When you’ve had a long day and you want to rest, what do you do? Put your feet up? Read a book? Watch TV? Chat on the phone? Rest, to us, often means changing our activity from more strenuous to less or non-strenuous. If we were cooking, laundering, or doing chores around the house, rest means a sit down activity, perhaps napping. We send our children off to rest time and intend for them to either sleep or play quietly in one place. Rest is the cessation of motion, the pullback from duties, and the shutdown of sweaty work.
Sometimes we transfer this understanding of rest into the spiritual realm, thinking that spiritual rest is merely quietness before the Lord, or the pause of our holiness efforts. We might think of spiritual rest as the listening moment in prayer. We stop our asking and give God five seconds to answer.
On the contrary, spiritual rest goes much deeper than ten minutes of sitting down with Bible in lap. Spiritual rest is the dynamic movement of grace in our lives. This rest happens in the river of grace, and rivers have currents. Right now, the river by my house has a swift current, thanks to several days of steady rain. If I “rested” in that river on an innertube, I would be moving, not still. Likewise, spiritual rest is a ride on God’s innertube. We are carried along by grace and live the spiritual life on his terms. We stop trying to move ourselves along. We take our hands off the equation of holiness. You know, the equation that goes:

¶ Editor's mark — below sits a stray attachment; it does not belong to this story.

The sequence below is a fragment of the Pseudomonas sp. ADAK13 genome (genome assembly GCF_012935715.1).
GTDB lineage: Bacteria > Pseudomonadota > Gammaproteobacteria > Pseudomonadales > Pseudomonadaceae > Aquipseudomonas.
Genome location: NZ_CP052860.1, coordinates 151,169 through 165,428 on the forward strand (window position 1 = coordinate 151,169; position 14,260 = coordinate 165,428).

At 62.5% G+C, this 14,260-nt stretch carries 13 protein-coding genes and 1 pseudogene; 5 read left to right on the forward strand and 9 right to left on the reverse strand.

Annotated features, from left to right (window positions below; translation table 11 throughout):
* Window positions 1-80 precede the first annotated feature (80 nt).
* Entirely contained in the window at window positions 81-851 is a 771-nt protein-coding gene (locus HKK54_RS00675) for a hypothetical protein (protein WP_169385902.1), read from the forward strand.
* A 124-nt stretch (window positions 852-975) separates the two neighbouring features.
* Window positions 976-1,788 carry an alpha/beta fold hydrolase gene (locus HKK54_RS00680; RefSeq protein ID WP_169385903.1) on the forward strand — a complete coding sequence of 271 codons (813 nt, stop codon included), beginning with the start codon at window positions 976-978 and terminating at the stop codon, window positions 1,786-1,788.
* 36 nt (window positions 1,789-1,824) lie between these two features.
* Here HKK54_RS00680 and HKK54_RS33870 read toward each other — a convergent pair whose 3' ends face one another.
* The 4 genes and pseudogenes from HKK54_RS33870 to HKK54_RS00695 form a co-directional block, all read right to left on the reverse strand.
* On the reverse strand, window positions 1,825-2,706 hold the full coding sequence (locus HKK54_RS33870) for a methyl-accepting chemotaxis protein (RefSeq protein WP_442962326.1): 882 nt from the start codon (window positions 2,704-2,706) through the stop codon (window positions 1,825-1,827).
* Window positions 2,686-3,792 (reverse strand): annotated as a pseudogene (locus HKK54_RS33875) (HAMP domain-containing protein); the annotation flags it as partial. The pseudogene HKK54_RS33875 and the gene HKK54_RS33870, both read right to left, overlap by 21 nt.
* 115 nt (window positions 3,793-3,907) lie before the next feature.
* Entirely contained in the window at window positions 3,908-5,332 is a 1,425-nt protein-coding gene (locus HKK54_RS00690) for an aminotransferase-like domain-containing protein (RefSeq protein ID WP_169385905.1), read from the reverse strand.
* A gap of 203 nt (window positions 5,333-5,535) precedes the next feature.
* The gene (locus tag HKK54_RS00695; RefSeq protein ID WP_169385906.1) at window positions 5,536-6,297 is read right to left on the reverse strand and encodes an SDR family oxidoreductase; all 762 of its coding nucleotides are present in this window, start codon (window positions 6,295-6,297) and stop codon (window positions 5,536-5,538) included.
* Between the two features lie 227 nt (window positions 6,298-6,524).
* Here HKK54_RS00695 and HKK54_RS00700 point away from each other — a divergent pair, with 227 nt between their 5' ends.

Hard Work + Following the Bible + Jesus = Righteousness
(We aren’t so stupid as to completely take Jesus out of the equation)
Great amounts of activity happen as we float along. We laugh with others who are also tubing down God’s river. We pull others off shore and into the grace current. We grow in the fruit of the Spirit.
Enough metaphor. Spiritual rest, like the physical, takes time. We have to spend time reading the Bible, praying and listening, talking with others about spiritual things, and worshipping regularly with other believers. God does not give us the equivalent of a five-hour energy shot. There are no shortcuts with spiritual rest.
Perhaps this is why I am so tired. I cut the corners on spiritual rest like I do on physical rest. My life is an irractic, routine march. Trying to bring consistency to my spiritual rest is about as successful as my current potty-training efforts with my three-year-old. And thus the tension. I need rest. I need grace. But I’m busy doing, doing, doing. Doing and rest are juxtaposed in my life, and seemingly contradictions. But rest happens where all the doing meets all His grace, when I realize that the movement that seems chaotic, when done in relationship with the Father, is actually a place of rest.